An Ongoing Story, In Words and Photos, About The Challenges Of Living Life On The Farm, The Inspiration That Sustains Us And The Lessons Learned Throughout. Thanks for visiting!

Wisdom of the Seasons

December is dark. Darker than any other month of the year. Before we started farming, I would trudge reluctantly into 4 o’clock sunsets feeling burdened by entirely too many layers of clothes. But now, after a year of farming, I’m rested as I’ve been all year and couldn’t imagine a better coda to the season. This annual gift of winter blesses both farmer and earth with rest. Farmer Eliot Coleman calls these the “Persephone months” during which fewer than 10 hours of light reach the ground each day. Vegetative life... Read the Rest →


Looking Forward, Looking Back

I’m not in the field today. I’m on a train to New York City. In fact, I’m on the same train that delivered me to my last photo job before Farm School began, two years ago. The job was an annual black hole on the calendar – an international economic symposium to whip up trade between US and Russian businesses. Zzzzz. It was boring, creatively soul-crushing work complete with a difficult client but it paid well. Eventually, though, the gig became emblematic of all that frustrated me about my photography... Read the Rest →


Taller, Straighter, Prouder

The picture above isn’t from our farm. Obviously we didn’t take it – our lovely friend Nancy did. But I LOVE this photo. It perfectly illustrates this period in my family’s life – hands, heart and son – all in the soil. This photo is especially precious because we haven’t been taking many pictures ourselves these days. That’s due entirely to one number: 13,298. That is the number of plants we’ve put in the ground since the doldrums of our last post. I can’t quite wrap my head around it... Read the Rest →


Rain and Foxes

For months after our son was born, Dina and I routinely woke in the middle of the night, panicked that our infant was tangled in the sheets. One of us would rip the blankets off the bed (much to the chagrin of our sleeping partner), frantic to find him before he smothered, only to realize that Wendell was safe and sound in his crib. The midnight panic attacks returned this week when I woke to find myself again searching the blankets and shaking Dina awake. But this time, I was... Read the Rest →


Moving Pictures

One year ago today, Dina and I held our breath in a darkened exam room as our doctor studied an ultrasound glowing on a screen overhead. Years of tests, procedures and crushing losses convinced us that this attempt, possibly our last, had failed as well. “There is a pregnancy in the uterus,” the doctor intoned as we tried to comprehend the nebulous white blob on the screen. He continued to speak but a fog descended and I only remember hearing him call out, “Have a great pregnancy!” as we danced... Read the Rest →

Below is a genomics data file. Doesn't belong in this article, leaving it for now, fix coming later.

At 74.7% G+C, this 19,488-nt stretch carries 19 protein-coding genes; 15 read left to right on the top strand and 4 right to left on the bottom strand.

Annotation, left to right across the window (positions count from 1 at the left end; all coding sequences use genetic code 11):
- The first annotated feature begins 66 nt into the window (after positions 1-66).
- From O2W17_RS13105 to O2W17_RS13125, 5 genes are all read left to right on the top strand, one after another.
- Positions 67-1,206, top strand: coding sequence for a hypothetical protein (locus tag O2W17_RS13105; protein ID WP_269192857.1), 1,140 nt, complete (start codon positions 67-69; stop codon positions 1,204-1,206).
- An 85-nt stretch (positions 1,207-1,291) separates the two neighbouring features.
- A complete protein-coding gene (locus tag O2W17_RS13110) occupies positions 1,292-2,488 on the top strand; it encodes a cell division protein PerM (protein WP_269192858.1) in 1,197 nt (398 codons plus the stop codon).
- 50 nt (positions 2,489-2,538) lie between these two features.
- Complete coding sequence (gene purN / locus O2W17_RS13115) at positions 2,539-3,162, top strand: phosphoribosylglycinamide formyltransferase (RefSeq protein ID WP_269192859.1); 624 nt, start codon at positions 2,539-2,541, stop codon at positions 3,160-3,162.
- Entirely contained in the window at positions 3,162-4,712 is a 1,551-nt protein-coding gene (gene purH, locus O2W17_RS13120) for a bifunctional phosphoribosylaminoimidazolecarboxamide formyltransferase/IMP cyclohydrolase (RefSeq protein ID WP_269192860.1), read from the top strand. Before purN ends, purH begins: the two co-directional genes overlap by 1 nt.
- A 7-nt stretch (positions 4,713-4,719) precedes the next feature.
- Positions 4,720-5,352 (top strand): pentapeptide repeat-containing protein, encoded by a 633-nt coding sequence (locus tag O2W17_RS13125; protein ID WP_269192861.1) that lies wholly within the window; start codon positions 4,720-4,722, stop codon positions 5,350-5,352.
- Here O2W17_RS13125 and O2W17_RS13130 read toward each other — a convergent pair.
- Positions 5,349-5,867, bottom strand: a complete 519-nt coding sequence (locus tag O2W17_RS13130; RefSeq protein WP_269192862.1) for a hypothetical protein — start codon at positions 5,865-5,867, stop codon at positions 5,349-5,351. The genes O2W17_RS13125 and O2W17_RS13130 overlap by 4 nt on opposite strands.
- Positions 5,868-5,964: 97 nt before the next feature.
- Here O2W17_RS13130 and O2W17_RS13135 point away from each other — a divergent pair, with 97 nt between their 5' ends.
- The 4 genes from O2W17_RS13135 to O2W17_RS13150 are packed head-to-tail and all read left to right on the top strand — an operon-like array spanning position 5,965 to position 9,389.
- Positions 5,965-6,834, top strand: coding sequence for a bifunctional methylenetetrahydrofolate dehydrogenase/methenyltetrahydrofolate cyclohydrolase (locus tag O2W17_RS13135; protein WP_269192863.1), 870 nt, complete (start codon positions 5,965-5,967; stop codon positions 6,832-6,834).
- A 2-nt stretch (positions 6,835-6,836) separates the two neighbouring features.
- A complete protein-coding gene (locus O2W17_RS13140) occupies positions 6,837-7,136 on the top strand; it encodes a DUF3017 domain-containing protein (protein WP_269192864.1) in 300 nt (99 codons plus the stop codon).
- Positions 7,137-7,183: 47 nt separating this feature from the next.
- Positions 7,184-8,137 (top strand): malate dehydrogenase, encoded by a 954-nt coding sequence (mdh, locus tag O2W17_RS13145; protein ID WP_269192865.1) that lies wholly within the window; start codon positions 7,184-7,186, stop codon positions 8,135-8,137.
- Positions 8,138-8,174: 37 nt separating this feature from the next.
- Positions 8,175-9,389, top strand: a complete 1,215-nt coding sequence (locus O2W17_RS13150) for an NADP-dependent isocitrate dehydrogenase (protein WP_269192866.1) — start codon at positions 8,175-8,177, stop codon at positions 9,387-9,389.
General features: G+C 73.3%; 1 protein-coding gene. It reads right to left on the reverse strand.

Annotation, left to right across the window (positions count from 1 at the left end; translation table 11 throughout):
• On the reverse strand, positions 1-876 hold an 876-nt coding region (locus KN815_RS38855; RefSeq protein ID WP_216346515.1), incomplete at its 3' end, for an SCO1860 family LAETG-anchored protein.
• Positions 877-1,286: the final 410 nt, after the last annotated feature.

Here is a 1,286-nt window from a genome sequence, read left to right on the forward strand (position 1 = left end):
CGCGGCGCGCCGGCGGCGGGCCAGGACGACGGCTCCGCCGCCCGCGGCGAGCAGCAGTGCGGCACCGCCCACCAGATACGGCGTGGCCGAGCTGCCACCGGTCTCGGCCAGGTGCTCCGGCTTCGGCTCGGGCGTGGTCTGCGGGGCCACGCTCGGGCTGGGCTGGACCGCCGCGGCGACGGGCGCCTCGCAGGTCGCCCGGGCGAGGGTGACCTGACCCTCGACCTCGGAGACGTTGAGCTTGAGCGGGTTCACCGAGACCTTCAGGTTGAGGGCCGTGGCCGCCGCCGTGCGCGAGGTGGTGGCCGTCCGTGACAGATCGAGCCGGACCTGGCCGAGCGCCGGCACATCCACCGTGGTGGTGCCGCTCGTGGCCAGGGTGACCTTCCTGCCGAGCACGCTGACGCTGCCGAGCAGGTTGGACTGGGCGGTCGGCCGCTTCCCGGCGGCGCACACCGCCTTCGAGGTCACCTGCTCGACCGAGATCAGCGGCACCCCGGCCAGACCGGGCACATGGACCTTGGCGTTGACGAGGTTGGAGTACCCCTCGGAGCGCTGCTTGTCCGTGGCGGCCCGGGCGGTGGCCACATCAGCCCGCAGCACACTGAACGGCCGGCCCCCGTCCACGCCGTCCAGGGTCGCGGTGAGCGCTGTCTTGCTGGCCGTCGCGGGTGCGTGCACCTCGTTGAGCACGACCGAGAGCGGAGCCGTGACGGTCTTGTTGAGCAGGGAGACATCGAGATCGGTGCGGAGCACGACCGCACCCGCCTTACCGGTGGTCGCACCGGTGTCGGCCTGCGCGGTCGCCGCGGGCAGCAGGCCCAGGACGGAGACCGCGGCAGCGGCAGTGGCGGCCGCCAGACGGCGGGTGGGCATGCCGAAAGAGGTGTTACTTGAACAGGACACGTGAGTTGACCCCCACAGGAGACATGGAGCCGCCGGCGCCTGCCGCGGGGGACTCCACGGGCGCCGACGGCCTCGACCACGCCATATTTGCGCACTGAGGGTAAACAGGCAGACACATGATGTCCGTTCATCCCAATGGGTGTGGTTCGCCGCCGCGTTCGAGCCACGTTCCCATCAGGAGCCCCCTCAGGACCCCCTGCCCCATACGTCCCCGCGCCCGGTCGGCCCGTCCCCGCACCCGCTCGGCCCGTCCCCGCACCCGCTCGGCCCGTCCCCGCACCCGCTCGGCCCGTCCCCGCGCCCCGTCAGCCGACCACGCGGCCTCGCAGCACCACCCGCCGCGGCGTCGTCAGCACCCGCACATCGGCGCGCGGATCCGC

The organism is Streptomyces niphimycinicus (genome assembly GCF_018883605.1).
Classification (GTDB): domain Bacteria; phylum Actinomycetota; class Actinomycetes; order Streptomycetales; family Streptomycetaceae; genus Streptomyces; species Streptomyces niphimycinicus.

In The Weeds

Nine months ago, the hard-neck garlic went into the ground.  We fifteen wide-eyed and eager student farmers, just weeks into our academic year, cased the immaculate field unbroken by latent weeds, its rows of square-shouldered beds unmarked by foot or trowel. The whole year lay ahead of us. We blessed, buried and patted each clove as we inched along the rows.  A third of the way into the nine thousand-clove planting, we got a taste of the blisters and aching backs to come.  But our morale soared. We were drunk... Read the Rest →


Same Land, New Landscape

Last October, when I first arrived here at Maggie’s Farm, the onions and shallots had long been harvested.  The only vegetable residents of ‘Home Base,’ which is what they call the field outside my bedroom window, were a few beds of passed-over leeks.  It was the tail-end of the growing season so we harvested what we could and turned the leftover crop residue back into the soil.  The snows came and went and came again, while the promise of new life come springtime – both botanical and human – loomed... Read the Rest →


He’s Here!!!

A week ago, May 24th, 2013, our lives changed forever when our son (I can’t believe I’m writing that), Wendell Jameson Jacobs burst onto the scene weighing in at seven pounds two ounces of perfect and wonder.  The labor was intense and another sobering reminder that all plans are subject to ruthless revision.  But Dina was INCREDIBLE and after 36 hours, pulled us through… err, I mean pushed. Now that he’s here with us, Jameson (we’re calling him by his middle name) is melting our hearts and kicking our butts... Read the Rest →


Bring on the Noise

“Giving birth is like jazz, something from silence, then . . . everything” — Elizabeth Alexander, poet I’ve been trying to write this story for three days now without much luck.  Today is Swisher’s due date and I’m as distracted as an 8-year-old on Christmas Eve.  But so far, Swisher’s holding tight and Dina and I are practicing patience.  It’s exhilarating to be at this threshold after four long years of waiting, wondering if we’d ever see this day.  But here we are, between silence and everything, ready for the... Read the Rest →


A Mouse of Their Own

Apparently, my farm school classmates are very good at keeping secrets.  But it’s more likely that I’m easily duped.  Driving to afternoon cow chores this Thursday, I keyed into Nora and Kate’s conversation: “SO tired,” said Nora.  “What time did you stay up until working on the quilt?” Kate shot Nora a look I didn’t understand. “What quilt?” I asked, curious. “Oh, you know… just a project,” offered Nora vaguely. “Hey, look at those turkeys!” pointing out the window and changing the subject. “Yeah, cool.  Turkeys,” I replied.  End of... Read the Rest →


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